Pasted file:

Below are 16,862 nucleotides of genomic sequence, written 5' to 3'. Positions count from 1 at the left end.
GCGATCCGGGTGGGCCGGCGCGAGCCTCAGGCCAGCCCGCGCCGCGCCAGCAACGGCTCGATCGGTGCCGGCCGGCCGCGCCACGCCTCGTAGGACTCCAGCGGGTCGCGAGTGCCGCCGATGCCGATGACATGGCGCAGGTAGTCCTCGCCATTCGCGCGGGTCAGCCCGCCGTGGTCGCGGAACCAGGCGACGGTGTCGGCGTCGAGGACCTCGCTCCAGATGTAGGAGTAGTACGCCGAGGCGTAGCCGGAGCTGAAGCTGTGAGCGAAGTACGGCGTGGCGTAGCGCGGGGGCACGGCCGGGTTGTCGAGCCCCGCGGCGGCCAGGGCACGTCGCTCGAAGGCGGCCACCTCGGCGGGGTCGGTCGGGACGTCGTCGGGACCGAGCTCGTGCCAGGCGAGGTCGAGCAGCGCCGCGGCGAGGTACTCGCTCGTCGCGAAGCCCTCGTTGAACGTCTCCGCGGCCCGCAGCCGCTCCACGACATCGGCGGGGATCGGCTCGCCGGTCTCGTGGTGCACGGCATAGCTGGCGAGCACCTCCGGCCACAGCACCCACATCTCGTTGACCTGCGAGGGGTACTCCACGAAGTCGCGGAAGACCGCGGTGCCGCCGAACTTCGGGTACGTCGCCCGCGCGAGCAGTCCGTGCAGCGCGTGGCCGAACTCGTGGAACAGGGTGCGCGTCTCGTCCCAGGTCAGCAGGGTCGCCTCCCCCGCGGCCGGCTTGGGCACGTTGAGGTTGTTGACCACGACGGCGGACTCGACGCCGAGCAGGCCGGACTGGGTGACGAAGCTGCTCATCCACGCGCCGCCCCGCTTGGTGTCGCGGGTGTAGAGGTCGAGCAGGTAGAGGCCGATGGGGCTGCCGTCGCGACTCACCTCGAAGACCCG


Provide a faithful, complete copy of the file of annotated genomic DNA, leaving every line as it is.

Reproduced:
Below are 16,862 nucleotides of genomic sequence, written 5' to 3'. Positions count from 1 at the left end.
GCGATCCGGGTGGGCCGGCGCGAGCCTCAGGCCAGCCCGCGCCGCGCCAGCAACGGCTCGATCGGTGCCGGCCGGCCGCGCCACGCCTCGTAGGACTCCAGCGGGTCGCGAGTGCCGCCGATGCCGATGACATGGCGCAGGTAGTCCTCGCCATTCGCGCGGGTCAGCCCGCCGTGGTCGCGGAACCAGGCGACGGTGTCGGCGTCGAGGACCTCGCTCCAGATGTAGGAGTAGTACGCCGAGGCGTAGCCGGAGCTGAAGCTGTGAGCGAAGTACGGCGTGGCGTAGCGCGGGGGCACGGCCGGGTTGTCGAGCCCCGCGGCGGCCAGGGCACGTCGCTCGAAGGCGGCCACCTCGGCGGGGTCGGTCGGGACGTCGTCGGGACCGAGCTCGTGCCAGGCGAGGTCGAGCAGCGCCGCGGCGAGGTACTCGCTCGTCGCGAAGCCCTCGTTGAACGTCTCCGCGGCCCGCAGCCGCTCCACGACATCGGCGGGGATCGGCTCGCCGGTCTCGTGGTGCACGGCATAGCTGGCGAGCACCTCCGGCCACAGCACCCACATCTCGTTGACCTGCGAGGGGTACTCCACGAAGTCGCGGAAGACCGCGGTGCCGCCGAACTTCGGGTACGTCGCCCGCGCGAGCAGTCCGTGCAGCGCGTGGCCGAACTCGTGGAACAGGGTGCGCGTCTCGTCCCAGGTCAGCAGGGTCGCCTCCCCCGCGGCCGGCTTGGGCACGTTGAGGTTGTTGACCACGACGGCGGACTCGACGCCGAGCAGGCCGGACTGGGTGACGAAGCTGCTCATCCACGCGCCGCCCCGCTTGGTGTCGCGGGTGTAGAGGTCGAGCAGGTAGAGGCCGATGGGGCTGCCGTCGCGACTCACCTCGAAGACCCG